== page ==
Friday, October 08, 2010


There has been a BBC Radio 4 series titled 'A History Of The World In A Hundred Objects'.  Each programme is broadcast for fifteen minutes.  The BBC are currently broadcasting the third and last tranche of the series.  Each week  there has been a focus, such as a certain element of development, culture,  faith,  or exploration, through objects.  

A certain frisson is building up as the last - the hundredth - object that will bring us up to modern times, is not yet known.  Today I heard there is a short-list of five objects.  I wondered about the validity of the announcement as one of the five possibilities was a football shirt.  I am sure a fifteen minute broadcast could be devised around such an object, but would it be a fitting finale and descriptor of our predominately electronic times?

Having heard that the BBC programmes could be downloaded to keep, I searched for a link that would allow me to copy the episodes to my computer hard disk.  Failing to do so, I finally contacted the BBC.  It seems I may have misunderstood what  'downloading to keep'  means.   The programmes are not available to download in CD/DVD format. We can access the BBC iPlayer and 'listen again' to episodes, I was advised, through the following link:
All that said, the episodes can be downloaded in MP3 format. and I currently have the episodes broadcast to date, on my iPod.  I will ensure I obtain all of them.

I have visited the British Museum where the objects referred to in the programme reside.  Time did not permit me to see as many of the 100 objects as I would have liked.  I have seen object 91, yet to be broadcast.  When it is discussed, very soon,  I shall listen and recall what I saw.  It will be the first time I will have been able to combine my visual experience  in advance of one of the broadcast episodes.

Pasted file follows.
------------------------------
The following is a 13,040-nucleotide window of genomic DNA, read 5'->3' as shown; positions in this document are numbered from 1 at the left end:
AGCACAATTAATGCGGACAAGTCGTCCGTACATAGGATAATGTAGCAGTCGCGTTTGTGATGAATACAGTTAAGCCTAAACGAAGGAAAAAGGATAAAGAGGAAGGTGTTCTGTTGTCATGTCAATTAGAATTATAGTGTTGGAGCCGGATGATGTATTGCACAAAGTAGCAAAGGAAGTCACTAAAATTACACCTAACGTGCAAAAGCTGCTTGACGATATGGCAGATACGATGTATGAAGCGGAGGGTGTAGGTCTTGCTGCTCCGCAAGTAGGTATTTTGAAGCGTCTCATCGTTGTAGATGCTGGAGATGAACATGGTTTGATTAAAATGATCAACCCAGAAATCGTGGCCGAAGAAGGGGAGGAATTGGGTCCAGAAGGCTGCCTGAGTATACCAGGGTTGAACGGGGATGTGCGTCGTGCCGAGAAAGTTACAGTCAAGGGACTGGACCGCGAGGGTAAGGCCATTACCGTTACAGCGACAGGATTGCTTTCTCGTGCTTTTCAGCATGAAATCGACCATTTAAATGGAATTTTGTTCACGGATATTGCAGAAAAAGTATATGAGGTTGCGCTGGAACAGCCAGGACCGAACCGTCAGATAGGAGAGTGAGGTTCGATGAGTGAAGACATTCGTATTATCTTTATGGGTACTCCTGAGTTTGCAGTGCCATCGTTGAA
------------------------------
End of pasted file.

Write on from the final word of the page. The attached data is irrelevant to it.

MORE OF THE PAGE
Museum staff say that there have been lots of requests for a CD of the BBC Radio series; they, like the visitors to the museum, (and many listeners to the series, I suspect) hope that a CD will be produced.  For maximum effect, it needs to be done really soon.


Harry said...

Maybe the BBC could have left it to viewers and listeners to suggest might have made an interesting list!

ZACL said...

There have been some people, like you or I, who have been invited to share the special nature of an object they have in their possession. These have tended to be items with some personal and sentimental attachment, In addition, in one or two cases, the items have had a little extra 'zing'.

The 100 objects of the BBC series are much more globally connected and register some importance on time lines. The list as is, is extremely interesting, absorbing and thought provoking.

Anonymous said...

It's been a fascinating series, although I've not heard all of them.
I think that they should publish a book(not a coffee table one!) and CD to cover the series. Flighty xx

ZACL said...

A book is an interesting adjunct to a DVD/CD of the series, it would have to have colour plates and minimal written description as the commentating about the objects, which is of such high quality, cannot be trumped in written form.

In the case of people with auditory difficulties, it could be possible to introduce a braille production.

The concept of the production is brilliant. I was like a kid in a sweetshop when I visited the British Museum to see some of the objects.